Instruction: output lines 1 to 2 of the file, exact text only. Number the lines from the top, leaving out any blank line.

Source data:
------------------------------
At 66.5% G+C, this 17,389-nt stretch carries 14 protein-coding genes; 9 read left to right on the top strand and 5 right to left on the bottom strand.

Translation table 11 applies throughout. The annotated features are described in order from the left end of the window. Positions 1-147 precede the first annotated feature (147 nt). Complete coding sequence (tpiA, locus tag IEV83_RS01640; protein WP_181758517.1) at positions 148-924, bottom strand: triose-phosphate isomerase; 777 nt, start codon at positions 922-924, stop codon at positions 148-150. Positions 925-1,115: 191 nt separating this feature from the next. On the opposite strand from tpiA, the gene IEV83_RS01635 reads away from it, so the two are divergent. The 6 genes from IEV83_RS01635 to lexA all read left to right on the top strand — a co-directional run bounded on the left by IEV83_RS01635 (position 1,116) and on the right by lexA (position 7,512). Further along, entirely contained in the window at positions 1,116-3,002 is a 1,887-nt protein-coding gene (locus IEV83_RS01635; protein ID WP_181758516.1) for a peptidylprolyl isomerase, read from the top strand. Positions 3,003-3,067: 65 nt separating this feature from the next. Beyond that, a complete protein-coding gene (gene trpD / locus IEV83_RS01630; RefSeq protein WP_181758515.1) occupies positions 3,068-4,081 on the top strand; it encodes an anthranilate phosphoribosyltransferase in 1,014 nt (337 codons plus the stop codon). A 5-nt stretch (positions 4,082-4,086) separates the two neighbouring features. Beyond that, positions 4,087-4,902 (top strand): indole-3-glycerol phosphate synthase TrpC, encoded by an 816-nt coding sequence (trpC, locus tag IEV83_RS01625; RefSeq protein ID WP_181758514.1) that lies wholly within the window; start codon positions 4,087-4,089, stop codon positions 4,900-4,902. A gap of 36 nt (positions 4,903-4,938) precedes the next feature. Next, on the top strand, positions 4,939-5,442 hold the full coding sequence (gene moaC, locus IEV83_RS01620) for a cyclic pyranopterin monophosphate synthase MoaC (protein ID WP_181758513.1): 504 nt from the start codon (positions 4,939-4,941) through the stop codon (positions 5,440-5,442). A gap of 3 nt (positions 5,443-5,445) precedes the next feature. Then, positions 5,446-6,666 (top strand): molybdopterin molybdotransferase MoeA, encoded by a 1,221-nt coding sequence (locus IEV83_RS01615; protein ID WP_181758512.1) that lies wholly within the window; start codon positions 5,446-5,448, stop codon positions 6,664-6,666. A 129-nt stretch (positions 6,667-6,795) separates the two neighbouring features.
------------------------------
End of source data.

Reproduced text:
At 66.5% G+C, this 17,389-nt stretch carries 14 protein-coding genes; 9 read left to right on the top strand and 5 right to left on the bottom strand.

Translation table 11 applies throughout. The annotated features are described in order from the left end of the window. Positions 1-147 precede the first annotated feature (147 nt). Complete coding sequence (tpiA, locus tag IEV83_RS01640; protein WP_181758517.1) at positions 148-924, bottom strand: triose-phosphate isomerase; 777 nt, start codon at positions 922-924, stop codon at positions 148-150. Positions 925-1,115: 191 nt separating this feature from the next. On the opposite strand from tpiA, the gene IEV83_RS01635 reads away from it, so the two are divergent. The 6 genes from IEV83_RS01635 to lexA all read left to right on the top strand — a co-directional run bounded on the left by IEV83_RS01635 (position 1,116) and on the right by lexA (position 7,512). Further along, entirely contained in the window at positions 1,116-3,002 is a 1,887-nt protein-coding gene (locus IEV83_RS01635; protein ID WP_181758516.1) for a peptidylprolyl isomerase, read from the top strand. Positions 3,003-3,067: 65 nt separating this feature from the next. Beyond that, a complete protein-coding gene (gene trpD / locus IEV83_RS01630; RefSeq protein WP_181758515.1) occupies positions 3,068-4,081 on the top strand; it encodes an anthranilate phosphoribosyltransferase in 1,014 nt (337 codons plus the stop codon). A 5-nt stretch (positions 4,082-4,086) separates the two neighbouring features. Beyond that, positions 4,087-4,902 (top strand): indole-3-glycerol phosphate synthase TrpC, encoded by an 816-nt coding sequence (trpC, locus tag IEV83_RS01625; RefSeq protein ID WP_181758514.1) that lies wholly within the window; start codon positions 4,087-4,089, stop codon positions 4,900-4,902. A gap of 36 nt (positions 4,903-4,938) precedes the next feature. Next, on the top strand, positions 4,939-5,442 hold the full coding sequence (gene moaC, locus IEV83_RS01620) for a cyclic pyranopterin monophosphate synthase MoaC (protein ID WP_181758513.1): 504 nt from the start codon (positions 4,939-4,941) through the stop codon (positions 5,440-5,442). A gap of 3 nt (positions 5,443-5,445) precedes the next feature. Then, positions 5,446-6,666 (top strand): molybdopterin molybdotransferase MoeA, encoded by a 1,221-nt coding sequence (locus IEV83_RS01615; protein ID WP_181758512.1) that lies wholly within the window; start codon positions 5,446-5,448, stop codon positions 6,664-6,666. A 129-nt stretch (positions 6,667-6,795) separates the two neighbouring features.